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It is tough to find a better place in Nebraska to chow down than Downtown and South Omaha. Our district is home to a diverse array of dining options, representing the vibrant, multicultural community that we are. However, that diversity is not just present in the variety of foods, but also, in the dining experience. While our brick-and-mortar restaurants are some of the best in the state, we are also the home to some of the best food trucks in Nebraska. Unfortunately, today local municipalities and our state government have placed a patchwork of regulations on food trucks, making it difficult and costly for owners and operators to navigate and comply. This is why I introduced LB 732, a bill that my colleague Senator Carol Blood from Bellevue has cosponsored, that standardizes and streamlines permitting and inspections processes, encourages entrepreneurship, and maintains dining choices for consumers.
LB732 was created in partnership with the Omaha Food Truck Association, a group of local food trucks dedicated to serving Omahans a wide variety of cuisines from around the globe. I am grateful for their cooperation in creating common-sense legislation that maintains public safety and public health while bringing Nebraska up-to-speed with the rest of the nation.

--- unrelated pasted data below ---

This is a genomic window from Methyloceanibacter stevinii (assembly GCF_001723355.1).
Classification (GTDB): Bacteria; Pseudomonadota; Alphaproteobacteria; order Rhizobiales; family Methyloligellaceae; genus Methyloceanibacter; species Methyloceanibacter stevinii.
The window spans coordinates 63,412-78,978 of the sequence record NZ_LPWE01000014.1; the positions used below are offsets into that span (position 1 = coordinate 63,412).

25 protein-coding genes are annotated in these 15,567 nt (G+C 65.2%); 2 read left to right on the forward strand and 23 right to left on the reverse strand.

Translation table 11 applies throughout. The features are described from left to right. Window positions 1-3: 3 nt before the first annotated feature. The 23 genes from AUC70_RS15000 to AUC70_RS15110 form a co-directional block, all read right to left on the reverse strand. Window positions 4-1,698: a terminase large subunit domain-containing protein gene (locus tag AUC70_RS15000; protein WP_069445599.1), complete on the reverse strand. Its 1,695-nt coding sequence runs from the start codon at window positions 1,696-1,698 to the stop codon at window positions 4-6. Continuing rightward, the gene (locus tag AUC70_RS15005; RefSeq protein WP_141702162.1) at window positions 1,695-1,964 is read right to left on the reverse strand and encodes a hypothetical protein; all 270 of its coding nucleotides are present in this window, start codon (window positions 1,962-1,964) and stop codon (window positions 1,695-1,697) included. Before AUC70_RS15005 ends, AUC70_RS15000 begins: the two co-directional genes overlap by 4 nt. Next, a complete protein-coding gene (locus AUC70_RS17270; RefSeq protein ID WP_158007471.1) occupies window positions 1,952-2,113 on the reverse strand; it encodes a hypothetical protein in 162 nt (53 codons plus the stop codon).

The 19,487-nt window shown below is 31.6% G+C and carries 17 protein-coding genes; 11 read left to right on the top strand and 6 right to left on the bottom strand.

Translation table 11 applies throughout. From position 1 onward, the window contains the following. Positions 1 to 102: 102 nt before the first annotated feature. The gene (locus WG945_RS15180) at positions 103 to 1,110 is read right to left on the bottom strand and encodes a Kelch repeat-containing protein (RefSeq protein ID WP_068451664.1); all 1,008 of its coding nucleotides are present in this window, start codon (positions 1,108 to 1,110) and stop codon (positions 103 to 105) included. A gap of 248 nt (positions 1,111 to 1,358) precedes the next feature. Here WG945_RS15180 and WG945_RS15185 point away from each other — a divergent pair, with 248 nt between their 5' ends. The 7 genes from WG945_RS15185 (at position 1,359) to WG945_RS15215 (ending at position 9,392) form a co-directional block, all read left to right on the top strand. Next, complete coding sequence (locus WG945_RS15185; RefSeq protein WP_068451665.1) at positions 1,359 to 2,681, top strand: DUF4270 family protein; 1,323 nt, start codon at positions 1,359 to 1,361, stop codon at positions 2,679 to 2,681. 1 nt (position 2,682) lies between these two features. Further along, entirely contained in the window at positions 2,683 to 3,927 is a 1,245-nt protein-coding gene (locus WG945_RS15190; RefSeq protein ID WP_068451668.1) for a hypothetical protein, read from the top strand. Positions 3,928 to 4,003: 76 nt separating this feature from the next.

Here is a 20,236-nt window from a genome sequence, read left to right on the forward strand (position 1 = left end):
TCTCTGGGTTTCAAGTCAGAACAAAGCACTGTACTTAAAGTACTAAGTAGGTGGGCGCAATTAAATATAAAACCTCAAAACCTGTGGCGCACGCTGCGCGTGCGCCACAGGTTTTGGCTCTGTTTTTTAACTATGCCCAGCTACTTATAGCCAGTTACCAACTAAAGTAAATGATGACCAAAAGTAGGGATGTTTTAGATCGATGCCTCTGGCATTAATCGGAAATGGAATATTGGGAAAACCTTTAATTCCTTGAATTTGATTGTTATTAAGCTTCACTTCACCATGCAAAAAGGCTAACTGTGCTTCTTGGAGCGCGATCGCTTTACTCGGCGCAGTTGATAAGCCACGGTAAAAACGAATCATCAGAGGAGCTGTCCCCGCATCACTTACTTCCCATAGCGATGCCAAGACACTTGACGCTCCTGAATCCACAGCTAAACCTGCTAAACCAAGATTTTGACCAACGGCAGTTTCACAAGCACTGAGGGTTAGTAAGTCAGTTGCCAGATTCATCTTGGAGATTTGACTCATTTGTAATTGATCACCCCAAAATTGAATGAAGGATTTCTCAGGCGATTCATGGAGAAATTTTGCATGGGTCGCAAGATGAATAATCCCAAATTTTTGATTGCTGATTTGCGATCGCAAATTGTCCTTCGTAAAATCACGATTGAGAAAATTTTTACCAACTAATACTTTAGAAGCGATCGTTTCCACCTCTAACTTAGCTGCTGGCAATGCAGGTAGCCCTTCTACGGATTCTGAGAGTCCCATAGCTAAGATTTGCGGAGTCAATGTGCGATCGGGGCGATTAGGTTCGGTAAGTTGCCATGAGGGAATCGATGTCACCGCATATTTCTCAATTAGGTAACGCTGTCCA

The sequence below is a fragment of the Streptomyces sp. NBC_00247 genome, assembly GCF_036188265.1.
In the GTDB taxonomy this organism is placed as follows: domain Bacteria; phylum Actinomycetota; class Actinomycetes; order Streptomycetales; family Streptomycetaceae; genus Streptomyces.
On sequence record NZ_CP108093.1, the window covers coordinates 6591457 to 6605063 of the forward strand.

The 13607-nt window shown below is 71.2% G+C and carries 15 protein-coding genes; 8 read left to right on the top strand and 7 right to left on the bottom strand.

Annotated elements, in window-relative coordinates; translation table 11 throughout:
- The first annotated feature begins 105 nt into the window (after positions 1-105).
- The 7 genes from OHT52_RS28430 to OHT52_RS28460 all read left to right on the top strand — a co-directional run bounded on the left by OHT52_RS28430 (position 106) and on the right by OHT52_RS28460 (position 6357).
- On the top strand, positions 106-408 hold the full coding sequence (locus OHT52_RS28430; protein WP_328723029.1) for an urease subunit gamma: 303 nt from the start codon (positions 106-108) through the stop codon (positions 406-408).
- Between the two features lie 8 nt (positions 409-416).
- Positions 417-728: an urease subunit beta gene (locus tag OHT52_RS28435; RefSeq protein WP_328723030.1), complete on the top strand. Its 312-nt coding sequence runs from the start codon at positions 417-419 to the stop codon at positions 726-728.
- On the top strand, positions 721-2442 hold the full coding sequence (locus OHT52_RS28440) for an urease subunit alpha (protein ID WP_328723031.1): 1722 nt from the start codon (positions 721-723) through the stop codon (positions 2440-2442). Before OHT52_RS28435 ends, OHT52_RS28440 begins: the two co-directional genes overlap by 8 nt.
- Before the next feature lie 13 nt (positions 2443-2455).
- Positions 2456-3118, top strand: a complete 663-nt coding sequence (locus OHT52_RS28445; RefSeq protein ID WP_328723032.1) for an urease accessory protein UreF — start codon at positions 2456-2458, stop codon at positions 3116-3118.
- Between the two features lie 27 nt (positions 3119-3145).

Today, food trucks looking to operate in Omaha face different regulations and costs to do business than those that operate in Lincoln or Bellevue. The same food truck often operates in multiple cities, so these differences greatly impact their ability to conduct business and remain profitable. For instance, a permit to operate in Lincoln or Bellevue can be hundreds of dollars more expensive in Omaha. This can be too big of a hurdle for small business owners looking to get their feet off of the ground. This legislation will standardize the permitting process, setting the maximum fee that municipalities can charge at $75, in addition to a maximum of $40 health and safety inspection fee.
For consumers across the state, LB732 increases your opportunities to enjoy the food trucks that frequent Downtown and South Omaha. For example, this legislation ensures a city cannot place restrictions on hours of operation that are different than constraints on brick-and-mortar restaurants. In other words, a city cannot mandate that food trucks close at 2:30am, or what would otherwise be some of their peak business hours, leaving willing consumers without many options for some late-night grub. Additionally, LB732 grants food trucks the freedom to operate on public and private property, just like any other small business would have the authority to do.
It’s important to me that cities maintain some autonomy and aren’t completely constrained by regulations handed down by the state legislature. There are several provisions in LB732 that allow local governments to regulate food trucks to the extent that they would any other operating business. It is important that as the food truck industry continues to blossom, we do not limit its opportunities within our state.
All in all, it is my belief that food trucks all over the state will benefit when we streamline regulations and level the playing field for all operators. I am so excited for the opportunity to expand the vibrant dining scene in our district and across the state, with both brick-and-mortar restaurants and mobile businesses like food trucks.